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Insect Nature Study – Potpourri

As part of this month’s newsletter nature study suggestions, we have been on the lookout for insect home related subjects to take a closer look at in person. As it usually happens, we found some interesting things to learn about….research was definitely involved.

Insect gall on maple

It does amaze me that there are so many things happening around us in the natural world that go unnoticed. Take the image above. My husband was trimming some tree branches from our maple tree last weekend and as we cleaned up the mess, we both noticed this growth on a branch. What is it? A gall of some sort? We decided to submit the image to for some help in identifying what insect created this home. Guess what? They told me it was a praying mantis egg sack! Cool stuff! (I found this article very interesting: Dave’s Garden Praying Mantis.)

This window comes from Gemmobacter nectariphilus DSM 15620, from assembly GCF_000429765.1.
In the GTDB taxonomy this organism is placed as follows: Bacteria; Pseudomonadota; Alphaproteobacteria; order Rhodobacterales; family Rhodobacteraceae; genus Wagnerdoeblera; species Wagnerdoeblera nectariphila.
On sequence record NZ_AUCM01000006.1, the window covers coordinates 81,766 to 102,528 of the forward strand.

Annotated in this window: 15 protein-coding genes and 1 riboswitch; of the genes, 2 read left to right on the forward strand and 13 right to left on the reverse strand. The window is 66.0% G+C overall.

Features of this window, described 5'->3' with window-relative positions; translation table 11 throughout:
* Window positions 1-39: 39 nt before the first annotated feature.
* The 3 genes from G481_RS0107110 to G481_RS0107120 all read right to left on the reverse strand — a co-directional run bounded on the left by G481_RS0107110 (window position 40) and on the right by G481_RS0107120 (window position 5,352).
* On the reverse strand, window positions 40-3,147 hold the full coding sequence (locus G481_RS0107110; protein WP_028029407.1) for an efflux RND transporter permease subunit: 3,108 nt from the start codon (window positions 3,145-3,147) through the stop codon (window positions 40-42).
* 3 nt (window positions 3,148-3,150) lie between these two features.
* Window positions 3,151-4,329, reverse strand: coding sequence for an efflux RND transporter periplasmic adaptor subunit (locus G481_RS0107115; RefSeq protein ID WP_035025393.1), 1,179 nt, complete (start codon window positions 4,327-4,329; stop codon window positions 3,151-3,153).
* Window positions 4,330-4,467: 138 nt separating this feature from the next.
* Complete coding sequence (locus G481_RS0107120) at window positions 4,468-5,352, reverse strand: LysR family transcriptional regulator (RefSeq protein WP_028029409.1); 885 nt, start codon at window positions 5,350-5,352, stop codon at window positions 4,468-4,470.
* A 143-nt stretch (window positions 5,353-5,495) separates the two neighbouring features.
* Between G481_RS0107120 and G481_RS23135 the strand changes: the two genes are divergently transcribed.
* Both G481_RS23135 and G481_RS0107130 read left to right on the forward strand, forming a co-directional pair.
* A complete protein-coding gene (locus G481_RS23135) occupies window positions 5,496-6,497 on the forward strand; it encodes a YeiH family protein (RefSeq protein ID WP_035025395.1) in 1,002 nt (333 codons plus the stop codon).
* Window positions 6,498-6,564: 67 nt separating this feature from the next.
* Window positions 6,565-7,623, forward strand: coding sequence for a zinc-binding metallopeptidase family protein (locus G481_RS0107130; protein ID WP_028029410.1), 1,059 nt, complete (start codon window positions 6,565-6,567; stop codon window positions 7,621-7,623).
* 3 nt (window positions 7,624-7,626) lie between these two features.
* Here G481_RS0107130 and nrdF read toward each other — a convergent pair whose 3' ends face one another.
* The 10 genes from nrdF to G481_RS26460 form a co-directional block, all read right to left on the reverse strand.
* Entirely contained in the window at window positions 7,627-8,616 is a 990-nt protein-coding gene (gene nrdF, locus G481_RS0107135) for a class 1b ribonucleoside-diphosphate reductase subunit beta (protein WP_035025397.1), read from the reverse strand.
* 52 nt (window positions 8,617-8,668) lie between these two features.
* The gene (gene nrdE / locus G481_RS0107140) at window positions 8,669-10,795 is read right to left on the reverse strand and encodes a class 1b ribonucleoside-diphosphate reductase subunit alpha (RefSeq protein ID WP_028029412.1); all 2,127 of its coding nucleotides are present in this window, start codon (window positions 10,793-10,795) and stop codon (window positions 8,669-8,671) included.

Ant hill in Oregon

We are prone to walking right by the ant hills on our hikes. The common ant is an amazing engineer and we don’t often take time to note his industriousness.

Praying Mantis

Ok, this insect is not in his home but rather in MY home. Do you think he wants some toast or a bagel? We safely escorted him outside after taking a few pictures.

web cat

 My cat is always hiding in the bushes and as we looked for signs of insects in our year she emerged from her hiding spot covered in cobwebs and dried leaves. She knows all the good spots to hideaway in our front yard but is willing to welcome us as we walk up the steps with a friendly meow. Give her a pet on the head as you walk by if you ever visit.

We will continue to look for insect homes as the season progresses. I didn’t spy any leaf rollers this time but I am keeping my eyes wide open for the opportunity to see these interesting creatures up close.

 Outdoor Hour Challenge Leaf Miners and Leaf Rollers Insect Study @handbookofnaturestudy









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Family Insect Grid Nature Study

“The teacher of nature study, like the teacher of any subject, will deny himself much if he does not go to the literature of the subject for help in his work. But there is an especial danger in such help on this subject. So soon as one takes to the book instead of to nature for questions that nature could easily answer, he loses the spirit of the work. One must be careful, therefore, to ask many questions of things themselves under the open sky, and to read with patience in nature’s book.”